“Now we who are strong have an obligation to bear the weaknesses of those without strength, and not to please ourselves.”

– Romans 15:1


I had seen him earlier in the afternoon, hovering close to my book outpost. I was doing a book signing in a small town in North Carolina. Because I am a relatively unknown writer, in a few hours not many come to have a book signed. However, I love doing them, because I get to see and meet real humanity. People who have stories that inspire and teach me. Near the end of the day, he finally came forward and introduced himself. Mark was at one time married, but he had lost his wife to an affair with a local minister. He had at one time been a traffic reporter, but now he was a part-timer, a filmmaker. And now he was also mostly lonely, but he had a story to tell.

In the past few years, he had moved to a trailer on a pond. The pond was the habitat of twenty-five ducks, who got free food and health care through Mark. Long ago he had dropped his dreams of riches and instead turned to a life of without material things. When he writes to his friends and family, he uses a typewriter and not a computer, feeling that it is far more intentional than a hastily crafted e-mail.

Our conversation was very one-sided; he went from one story to another. This lonely man had found an audience in me and had an incredibly urgent desire to tell me everything. As I was listening, I prayed for guidance with what I should do. Do I continue to sit and just listen, or do I cut him short? A wave of empathy swept over me, and I settled back and listened for a half hour as this earnest, faithful, and kind man revealed his life story.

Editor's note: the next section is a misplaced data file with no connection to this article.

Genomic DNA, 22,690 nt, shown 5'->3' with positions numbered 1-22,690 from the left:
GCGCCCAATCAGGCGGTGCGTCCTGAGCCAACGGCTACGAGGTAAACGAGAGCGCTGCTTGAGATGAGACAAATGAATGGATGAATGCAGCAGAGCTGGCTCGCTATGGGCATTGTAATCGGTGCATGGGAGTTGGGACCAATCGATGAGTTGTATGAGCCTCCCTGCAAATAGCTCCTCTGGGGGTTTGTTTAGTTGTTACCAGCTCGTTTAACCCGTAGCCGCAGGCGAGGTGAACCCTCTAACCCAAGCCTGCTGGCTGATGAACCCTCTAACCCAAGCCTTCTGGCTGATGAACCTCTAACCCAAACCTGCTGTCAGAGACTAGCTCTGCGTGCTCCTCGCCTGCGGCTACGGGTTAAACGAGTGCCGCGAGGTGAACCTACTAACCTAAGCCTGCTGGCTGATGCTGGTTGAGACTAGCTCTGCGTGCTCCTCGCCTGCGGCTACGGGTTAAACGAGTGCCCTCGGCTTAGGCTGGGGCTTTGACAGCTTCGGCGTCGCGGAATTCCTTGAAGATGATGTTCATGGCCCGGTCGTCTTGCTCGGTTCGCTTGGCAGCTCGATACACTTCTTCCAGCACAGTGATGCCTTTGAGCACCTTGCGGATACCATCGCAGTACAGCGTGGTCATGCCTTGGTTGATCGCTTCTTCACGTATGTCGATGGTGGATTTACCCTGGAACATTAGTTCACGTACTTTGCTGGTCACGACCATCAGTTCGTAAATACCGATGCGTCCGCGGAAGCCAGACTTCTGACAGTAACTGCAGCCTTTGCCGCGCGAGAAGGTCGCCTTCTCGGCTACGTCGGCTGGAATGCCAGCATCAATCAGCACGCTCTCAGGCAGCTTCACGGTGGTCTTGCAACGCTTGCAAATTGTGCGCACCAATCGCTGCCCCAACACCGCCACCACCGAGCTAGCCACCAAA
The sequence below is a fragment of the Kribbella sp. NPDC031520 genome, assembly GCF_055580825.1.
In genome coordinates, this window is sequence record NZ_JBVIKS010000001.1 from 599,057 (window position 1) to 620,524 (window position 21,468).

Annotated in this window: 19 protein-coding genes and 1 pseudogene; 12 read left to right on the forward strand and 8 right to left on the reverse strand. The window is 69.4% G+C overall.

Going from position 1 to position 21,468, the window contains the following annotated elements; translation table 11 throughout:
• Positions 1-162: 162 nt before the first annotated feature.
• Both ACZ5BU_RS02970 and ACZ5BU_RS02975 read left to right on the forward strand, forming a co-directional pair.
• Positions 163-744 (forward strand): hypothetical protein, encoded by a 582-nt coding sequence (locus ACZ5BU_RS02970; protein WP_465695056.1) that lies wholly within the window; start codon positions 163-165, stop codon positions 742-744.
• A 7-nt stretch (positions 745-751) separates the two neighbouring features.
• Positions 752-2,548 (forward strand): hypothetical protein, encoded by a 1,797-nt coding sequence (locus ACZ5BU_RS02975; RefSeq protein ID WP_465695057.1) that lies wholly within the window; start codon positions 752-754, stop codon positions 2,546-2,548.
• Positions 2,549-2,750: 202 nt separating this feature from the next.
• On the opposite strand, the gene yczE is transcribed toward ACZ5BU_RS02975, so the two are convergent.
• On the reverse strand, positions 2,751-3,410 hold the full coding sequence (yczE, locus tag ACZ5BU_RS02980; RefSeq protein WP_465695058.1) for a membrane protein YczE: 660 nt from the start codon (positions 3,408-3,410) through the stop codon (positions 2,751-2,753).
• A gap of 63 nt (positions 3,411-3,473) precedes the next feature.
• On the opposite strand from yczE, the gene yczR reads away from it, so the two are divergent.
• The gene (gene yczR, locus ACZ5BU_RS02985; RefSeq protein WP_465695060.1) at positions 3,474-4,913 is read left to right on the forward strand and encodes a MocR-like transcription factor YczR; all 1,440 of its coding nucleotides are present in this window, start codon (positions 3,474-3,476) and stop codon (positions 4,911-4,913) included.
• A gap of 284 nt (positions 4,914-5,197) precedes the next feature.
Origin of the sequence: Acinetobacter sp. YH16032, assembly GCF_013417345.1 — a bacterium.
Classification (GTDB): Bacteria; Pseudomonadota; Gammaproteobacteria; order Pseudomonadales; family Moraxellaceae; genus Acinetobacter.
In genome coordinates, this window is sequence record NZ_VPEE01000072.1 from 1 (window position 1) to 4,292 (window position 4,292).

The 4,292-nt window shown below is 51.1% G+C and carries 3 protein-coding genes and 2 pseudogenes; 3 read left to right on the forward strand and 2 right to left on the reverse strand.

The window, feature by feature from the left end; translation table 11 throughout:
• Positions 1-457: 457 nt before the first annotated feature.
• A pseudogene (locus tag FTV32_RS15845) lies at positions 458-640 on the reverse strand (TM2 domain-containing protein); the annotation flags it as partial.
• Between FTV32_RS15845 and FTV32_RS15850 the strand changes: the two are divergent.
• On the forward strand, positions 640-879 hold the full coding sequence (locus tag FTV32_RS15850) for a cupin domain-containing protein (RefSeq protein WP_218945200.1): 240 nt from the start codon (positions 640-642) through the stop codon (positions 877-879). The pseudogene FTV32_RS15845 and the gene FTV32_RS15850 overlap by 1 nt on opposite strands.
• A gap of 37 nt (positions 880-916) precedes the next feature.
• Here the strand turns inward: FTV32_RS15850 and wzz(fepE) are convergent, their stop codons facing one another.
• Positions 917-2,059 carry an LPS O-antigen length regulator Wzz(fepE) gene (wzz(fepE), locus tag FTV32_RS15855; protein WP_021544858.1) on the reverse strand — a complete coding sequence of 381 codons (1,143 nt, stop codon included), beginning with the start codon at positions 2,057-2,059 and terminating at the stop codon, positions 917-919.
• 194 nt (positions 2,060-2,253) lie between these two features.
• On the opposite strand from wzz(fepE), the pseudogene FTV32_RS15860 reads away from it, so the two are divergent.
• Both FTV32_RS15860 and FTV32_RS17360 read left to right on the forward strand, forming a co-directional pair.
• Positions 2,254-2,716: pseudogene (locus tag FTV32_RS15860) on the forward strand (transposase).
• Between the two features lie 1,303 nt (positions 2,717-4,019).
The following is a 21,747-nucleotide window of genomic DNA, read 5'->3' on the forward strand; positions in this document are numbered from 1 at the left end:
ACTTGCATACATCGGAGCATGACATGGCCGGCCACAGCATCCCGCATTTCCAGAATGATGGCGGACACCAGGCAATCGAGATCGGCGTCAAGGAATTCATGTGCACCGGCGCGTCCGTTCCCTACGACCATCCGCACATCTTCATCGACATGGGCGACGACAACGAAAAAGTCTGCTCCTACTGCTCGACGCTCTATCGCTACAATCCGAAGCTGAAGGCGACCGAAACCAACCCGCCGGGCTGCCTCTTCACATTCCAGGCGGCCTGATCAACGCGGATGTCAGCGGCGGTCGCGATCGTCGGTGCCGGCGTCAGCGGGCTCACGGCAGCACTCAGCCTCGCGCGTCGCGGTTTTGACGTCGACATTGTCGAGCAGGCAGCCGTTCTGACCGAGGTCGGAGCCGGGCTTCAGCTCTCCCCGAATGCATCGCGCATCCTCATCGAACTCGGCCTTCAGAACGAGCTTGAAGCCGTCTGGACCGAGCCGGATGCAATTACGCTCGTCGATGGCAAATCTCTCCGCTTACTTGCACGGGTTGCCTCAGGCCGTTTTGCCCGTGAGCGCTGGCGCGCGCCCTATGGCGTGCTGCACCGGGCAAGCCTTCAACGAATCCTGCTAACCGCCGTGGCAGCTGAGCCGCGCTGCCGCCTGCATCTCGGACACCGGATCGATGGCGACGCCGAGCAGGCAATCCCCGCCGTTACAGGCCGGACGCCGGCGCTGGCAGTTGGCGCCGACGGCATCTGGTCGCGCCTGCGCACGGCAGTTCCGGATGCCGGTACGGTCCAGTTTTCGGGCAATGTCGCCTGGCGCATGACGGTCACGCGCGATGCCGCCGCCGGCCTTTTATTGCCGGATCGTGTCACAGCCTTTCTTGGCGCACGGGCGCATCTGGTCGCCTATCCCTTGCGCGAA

Finally, it was five and I had to go, the book signing was over. We exchanged cards, and I will reach out to him again, even though he will be the only one talking. I was giving validation to a lonely man, by listening. A good man with an earnest and faithful heart. Too old now to change his future and spurned by a society that considers age a disability. I gave, but I also received. I learned about what was important. Not how many books I sold, but the uncovering of a wonderful person who understood life.

It’s not just about giving our material possessions. The lesson for me that day was that I could also give my ear to hear and my time, and for that small sacrifice on my part, I received a spiritual gift in return.

Blessings, until next time,
Bruce L. Hartman